Lean Accounting and Traditional Accounting Compared– Continuous Improvement

Continuing my trip around the LA v TA mind map … we come to “Continuous Improvement” – and how Lean Accounting supports it.  If you have missed any of the previous installments in this series, you can get caught up at this link:   https://maskell.com/?tag=compared

First Some Background

The guiding principles for any truly lean organization are shown in my first diagram (below), which is based on concepts posited by James Womack & Dan Jones in their foundational book Lean Thinking. 

Lean PrinciplesWbLg

One of these is “Pursuit of Perfection” which boils down to the intention to eliminate all waste from the value stream.  In Lean Thinking, the authors make the amazing statement:  “Perhaps the most important spur to perfection is transparency, the fact that in a lean system everyone … can see everything, and it’s so easy to discover better ways to create value.” [i] 

Now put that together with what we know about the “Toyota Way” [ii] 

In the next diagram we see that one of the pillars of the Toyota Way is Continuous Improvement (or kaizen) – our subject for today.  But we also see that this pillar rests on Genchi Gembutsu, which means “go and see for yourself.”  

In this way we get back pretty quickly to transparency.



What’s this got to do with Lean Accounting?

This one is easy. 

If you are motivated to change something, improve it, or eliminate waste from the process, you have to be able to see what’s happening.

In his book The Toyota Way Jeffrey Liker describes how the Ohno Circle works.  Basically, you draw a circle on the floor, then stand in it  and watch the process, for as long as it takes until you figure out what is really happening. Mr. Ohno was really asking the people to step away from the indicators of what is going on (things like variance reports, for example) and instead to go see what is actually happening.[iii]  If you are motivated to change, you need to be able to see what to do.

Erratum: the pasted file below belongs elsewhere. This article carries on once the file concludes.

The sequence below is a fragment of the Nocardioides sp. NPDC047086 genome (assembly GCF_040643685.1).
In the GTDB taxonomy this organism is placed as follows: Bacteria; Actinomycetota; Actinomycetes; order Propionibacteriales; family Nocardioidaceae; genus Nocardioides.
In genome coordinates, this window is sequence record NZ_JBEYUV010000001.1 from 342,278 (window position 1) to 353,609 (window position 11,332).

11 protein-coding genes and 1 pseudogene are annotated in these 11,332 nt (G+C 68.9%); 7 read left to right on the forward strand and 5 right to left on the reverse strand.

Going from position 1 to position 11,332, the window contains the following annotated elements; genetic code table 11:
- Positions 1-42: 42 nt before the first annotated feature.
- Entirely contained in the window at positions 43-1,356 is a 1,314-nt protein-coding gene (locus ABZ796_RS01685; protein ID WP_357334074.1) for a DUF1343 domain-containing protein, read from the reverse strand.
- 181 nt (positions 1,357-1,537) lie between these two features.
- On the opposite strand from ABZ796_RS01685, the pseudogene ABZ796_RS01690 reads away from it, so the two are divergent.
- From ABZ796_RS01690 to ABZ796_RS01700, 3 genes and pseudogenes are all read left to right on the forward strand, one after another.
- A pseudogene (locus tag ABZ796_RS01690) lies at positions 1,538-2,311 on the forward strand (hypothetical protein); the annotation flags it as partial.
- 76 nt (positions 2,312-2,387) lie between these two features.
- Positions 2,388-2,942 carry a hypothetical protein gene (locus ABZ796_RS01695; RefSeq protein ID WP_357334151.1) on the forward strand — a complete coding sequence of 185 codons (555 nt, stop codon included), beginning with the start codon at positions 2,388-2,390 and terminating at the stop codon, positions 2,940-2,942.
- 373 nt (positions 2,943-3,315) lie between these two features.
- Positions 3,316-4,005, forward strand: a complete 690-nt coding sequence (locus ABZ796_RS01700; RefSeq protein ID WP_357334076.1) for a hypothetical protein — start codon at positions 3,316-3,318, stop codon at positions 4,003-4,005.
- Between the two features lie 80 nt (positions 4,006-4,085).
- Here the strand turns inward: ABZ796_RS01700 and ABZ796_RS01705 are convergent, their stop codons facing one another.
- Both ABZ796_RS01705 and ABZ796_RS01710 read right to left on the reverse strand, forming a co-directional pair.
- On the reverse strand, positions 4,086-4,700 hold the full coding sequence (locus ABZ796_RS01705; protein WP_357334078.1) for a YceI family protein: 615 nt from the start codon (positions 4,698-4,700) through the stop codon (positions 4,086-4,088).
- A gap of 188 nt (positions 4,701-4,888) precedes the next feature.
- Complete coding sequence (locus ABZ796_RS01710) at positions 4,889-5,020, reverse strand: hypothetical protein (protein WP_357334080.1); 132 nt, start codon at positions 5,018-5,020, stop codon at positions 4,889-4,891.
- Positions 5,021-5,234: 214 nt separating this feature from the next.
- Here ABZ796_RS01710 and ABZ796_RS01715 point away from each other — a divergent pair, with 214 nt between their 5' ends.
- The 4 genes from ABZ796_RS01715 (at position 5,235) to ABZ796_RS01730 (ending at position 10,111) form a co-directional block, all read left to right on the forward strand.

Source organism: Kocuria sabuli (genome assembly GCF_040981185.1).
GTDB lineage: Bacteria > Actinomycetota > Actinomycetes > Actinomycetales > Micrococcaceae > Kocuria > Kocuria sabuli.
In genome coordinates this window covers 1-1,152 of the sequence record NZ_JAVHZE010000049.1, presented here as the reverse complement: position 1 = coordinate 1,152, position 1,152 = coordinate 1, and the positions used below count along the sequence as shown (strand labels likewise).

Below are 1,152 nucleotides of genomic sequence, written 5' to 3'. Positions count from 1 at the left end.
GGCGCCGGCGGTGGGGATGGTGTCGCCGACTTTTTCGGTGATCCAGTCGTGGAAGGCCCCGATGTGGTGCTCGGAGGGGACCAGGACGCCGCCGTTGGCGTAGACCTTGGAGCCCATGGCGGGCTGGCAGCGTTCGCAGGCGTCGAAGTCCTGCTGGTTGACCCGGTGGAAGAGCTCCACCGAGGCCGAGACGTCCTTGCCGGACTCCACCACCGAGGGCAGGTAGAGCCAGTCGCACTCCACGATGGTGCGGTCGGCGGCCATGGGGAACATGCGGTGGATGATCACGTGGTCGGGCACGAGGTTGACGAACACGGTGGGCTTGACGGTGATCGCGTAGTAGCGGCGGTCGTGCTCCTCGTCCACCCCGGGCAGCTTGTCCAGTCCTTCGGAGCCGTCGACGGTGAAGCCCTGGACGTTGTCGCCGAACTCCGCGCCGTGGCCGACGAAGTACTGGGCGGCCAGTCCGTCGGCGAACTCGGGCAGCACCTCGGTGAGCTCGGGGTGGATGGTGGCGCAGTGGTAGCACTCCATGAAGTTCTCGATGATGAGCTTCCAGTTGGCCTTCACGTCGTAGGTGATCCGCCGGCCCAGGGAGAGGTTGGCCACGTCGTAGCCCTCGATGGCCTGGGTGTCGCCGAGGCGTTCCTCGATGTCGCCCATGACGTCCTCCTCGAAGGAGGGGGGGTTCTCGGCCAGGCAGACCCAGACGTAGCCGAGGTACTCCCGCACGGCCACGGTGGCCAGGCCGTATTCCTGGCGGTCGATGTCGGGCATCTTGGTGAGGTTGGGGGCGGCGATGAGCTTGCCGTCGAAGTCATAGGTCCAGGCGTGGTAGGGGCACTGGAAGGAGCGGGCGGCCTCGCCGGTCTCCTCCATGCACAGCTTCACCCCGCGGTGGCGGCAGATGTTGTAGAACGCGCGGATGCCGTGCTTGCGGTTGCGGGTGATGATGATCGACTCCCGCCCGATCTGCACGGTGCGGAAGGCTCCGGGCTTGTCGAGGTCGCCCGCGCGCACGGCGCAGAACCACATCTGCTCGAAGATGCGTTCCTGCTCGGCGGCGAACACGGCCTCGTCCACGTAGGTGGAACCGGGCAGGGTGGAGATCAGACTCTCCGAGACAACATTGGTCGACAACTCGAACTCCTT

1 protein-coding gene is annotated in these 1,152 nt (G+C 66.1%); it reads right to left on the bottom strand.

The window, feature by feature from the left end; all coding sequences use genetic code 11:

Liker goes on to say, “…it is difficult to imagine this … happening in a U.S. factory. Most young engineers would be irate if you told them to draw a circle and stand for 30 minutes …” [iv]   

This is not unlike the irate reaction I often get when I tell cost accountants to step away from standard product costing and to put aside variance reporting as a tool for pursuing perfection. 

Telling a person who is professionally invested in measuring their business “by the numbers” that non-financial measurements do a better job of motivating Lean change is not easy. As a humble consultant, I bump into this a lot.

But there’s no escaping it.  Simply put, Lean methods and Lean Accounting’s ways of measuring processes allow the people in the value stream to see what’s really happening, and to improve it themselves.  Traditional full absorption cost accounting does not.

In this area, the contrast between traditional accounting and Lean Accounting is stark.  The following table tells the story.



The Lean tools and methods, put together with empowered value stream teams, make continuous improvement a way of life within Lean companies.  Open and timely information, in a usable form, is what brings meaningful pursuit of perfection to life. 

Next blog, we’ll jump into how solid business decision making is best supported by Lean Accounting.  


[i] Womack, James P. and Jones, Daniel T., Lean Thinking: Banish Waste and Create Wealth in Your Corporation, Revised and Updated, (New York, Free Press, 2012.) Part 1: Lean Principles.
[ii] The Toyota Way came about because Toyota needed a way to preserve and teach its guiding principles as it expanded globally. This elegant diagram is an example; it was used by the company in its Environmental & Social Report 2005.  https://www.toyota-global.com/sustainability/report/sr/05/pdf/so_02.pdf  Accessed January 15, 2012.
[iii] Liker, Jeffrey K., The Toyota Way. 14 Management Principles from the World’s Greatest Manufacturer.  (New York, McGraw-Hill, 2004)  Page 226.
[iv]  Ibid.